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Dublin: 14 °C Sunday 21 September, 2014

Ambulance service responds to damning Prime Time investigation

The NAS noted that the controversial OVR units were used over 600 times so far this year.

Image: Mark Stedman/Photocall Ireland

THE NATIONAL AMBULANCE Service (NAS) has said that its Officer Response Vehicles (OVRs) have attended over 600 emergency call-outs so far this year, 40 per cent of which occurred outside office hours.

It follows a Prime Time Investigations programme last night that detailed the vehicles misuse and issues surrounding ambulance response times.

Costing around €100,000 each, 60 of the kitted-out OVRs are allocated to senior managers who have paramedic training.

Though officially they’re ‘on call’, the programme revealed “they can be parked up for an entire day while managers attend meetings”.

Echo calls

A statement from the NAS this afternoon stressed that Echo (cardiac of respiratory arrests) calls met target response time on 75 per cent of calls, 5 per cent above its target.

Delta calls, reserved for the life-threatening cases, missed its target of 68 per cent by 5 points.

The statement added that “despite suggestions to the contrary”, the number of in the NAS had not increased by 16 per cent, but that the number of paramedics is expected to have increased by as much as 400 per cent by the end of this year to a total of 300, and the budget allocated to the service has risen.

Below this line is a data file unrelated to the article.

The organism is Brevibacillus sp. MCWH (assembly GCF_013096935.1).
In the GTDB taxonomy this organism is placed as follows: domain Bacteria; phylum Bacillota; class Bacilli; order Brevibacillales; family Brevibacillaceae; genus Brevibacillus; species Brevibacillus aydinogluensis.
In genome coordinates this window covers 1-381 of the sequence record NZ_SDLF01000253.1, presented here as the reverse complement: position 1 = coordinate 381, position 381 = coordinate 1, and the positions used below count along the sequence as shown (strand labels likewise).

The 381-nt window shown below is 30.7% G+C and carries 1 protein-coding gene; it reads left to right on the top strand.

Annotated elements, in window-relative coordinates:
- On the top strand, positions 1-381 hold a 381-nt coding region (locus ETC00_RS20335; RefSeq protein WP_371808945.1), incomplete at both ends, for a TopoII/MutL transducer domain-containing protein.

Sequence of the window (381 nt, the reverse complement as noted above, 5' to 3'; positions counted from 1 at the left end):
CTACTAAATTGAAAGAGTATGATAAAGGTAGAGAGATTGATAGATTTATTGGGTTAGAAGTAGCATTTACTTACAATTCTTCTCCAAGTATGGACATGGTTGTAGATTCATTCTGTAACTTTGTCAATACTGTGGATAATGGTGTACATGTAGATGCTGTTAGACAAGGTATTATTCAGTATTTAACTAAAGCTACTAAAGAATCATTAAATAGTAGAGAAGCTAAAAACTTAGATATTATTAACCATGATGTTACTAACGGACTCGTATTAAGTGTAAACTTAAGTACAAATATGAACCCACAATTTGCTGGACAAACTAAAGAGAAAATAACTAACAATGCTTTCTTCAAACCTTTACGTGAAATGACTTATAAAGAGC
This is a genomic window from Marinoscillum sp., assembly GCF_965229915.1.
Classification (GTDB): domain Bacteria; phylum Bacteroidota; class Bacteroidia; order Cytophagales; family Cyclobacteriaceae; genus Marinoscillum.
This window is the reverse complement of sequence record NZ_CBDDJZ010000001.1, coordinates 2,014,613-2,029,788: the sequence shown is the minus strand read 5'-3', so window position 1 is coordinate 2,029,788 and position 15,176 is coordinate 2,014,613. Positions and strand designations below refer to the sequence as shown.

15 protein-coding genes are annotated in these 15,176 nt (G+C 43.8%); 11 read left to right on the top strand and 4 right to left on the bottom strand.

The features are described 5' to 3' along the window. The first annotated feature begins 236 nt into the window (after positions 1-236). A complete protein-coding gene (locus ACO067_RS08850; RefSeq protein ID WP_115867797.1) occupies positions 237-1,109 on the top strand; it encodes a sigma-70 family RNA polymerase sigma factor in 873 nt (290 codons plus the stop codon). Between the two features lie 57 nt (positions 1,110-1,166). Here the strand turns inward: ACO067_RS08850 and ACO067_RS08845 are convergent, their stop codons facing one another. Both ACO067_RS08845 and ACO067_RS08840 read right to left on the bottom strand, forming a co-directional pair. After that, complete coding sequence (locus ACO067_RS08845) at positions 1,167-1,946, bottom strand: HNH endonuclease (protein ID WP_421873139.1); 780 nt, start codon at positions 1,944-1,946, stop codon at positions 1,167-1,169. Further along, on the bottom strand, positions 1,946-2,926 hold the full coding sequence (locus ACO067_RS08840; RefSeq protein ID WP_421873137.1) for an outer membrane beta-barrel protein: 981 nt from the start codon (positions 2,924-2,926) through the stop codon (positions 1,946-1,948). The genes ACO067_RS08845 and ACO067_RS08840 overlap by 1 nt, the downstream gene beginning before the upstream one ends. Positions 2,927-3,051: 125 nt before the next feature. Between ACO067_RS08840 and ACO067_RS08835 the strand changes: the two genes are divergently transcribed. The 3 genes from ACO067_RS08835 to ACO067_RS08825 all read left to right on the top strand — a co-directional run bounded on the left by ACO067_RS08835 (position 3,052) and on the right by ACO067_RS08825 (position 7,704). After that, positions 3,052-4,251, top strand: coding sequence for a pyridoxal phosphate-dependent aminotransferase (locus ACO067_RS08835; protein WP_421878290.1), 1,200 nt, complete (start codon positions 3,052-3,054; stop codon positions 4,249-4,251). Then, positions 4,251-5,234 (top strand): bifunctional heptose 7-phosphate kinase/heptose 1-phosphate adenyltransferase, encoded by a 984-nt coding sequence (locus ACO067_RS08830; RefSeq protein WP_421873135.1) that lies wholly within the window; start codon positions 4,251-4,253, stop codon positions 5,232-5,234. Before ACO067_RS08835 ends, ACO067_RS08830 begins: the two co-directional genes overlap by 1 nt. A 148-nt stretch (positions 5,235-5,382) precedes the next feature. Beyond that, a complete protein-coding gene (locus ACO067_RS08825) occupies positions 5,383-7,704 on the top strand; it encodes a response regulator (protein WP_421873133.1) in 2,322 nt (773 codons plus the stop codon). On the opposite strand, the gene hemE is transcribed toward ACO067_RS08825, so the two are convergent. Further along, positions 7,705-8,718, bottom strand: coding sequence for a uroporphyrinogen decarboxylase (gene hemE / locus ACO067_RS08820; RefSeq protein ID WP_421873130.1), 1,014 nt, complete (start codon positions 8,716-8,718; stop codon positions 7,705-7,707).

“Best ambulance”

Responding to a comment by NAS Director Martin Dunne in the programme that the NAS “is the best ambulance service in the world”,  the statement this afternoon clarified that:

Commenting as he did, Mr. Dunne was making reference to the quality of staff, their training, the equipment and the vehicles available to the service which are comparable with ambulance services internationally. He made these comments while fully cognisant of and acknowledging NAS response target times against HIQA targets.

Last night’s documentary detailed a number of incidents where ambulance response times exceeded HIQA targets, crew shortages meaning less ambulances were available to response to emergencies, and also poor availability of ambulances in some areas.

Catch Up: Here’s what we learned from the Prime Time investigation >

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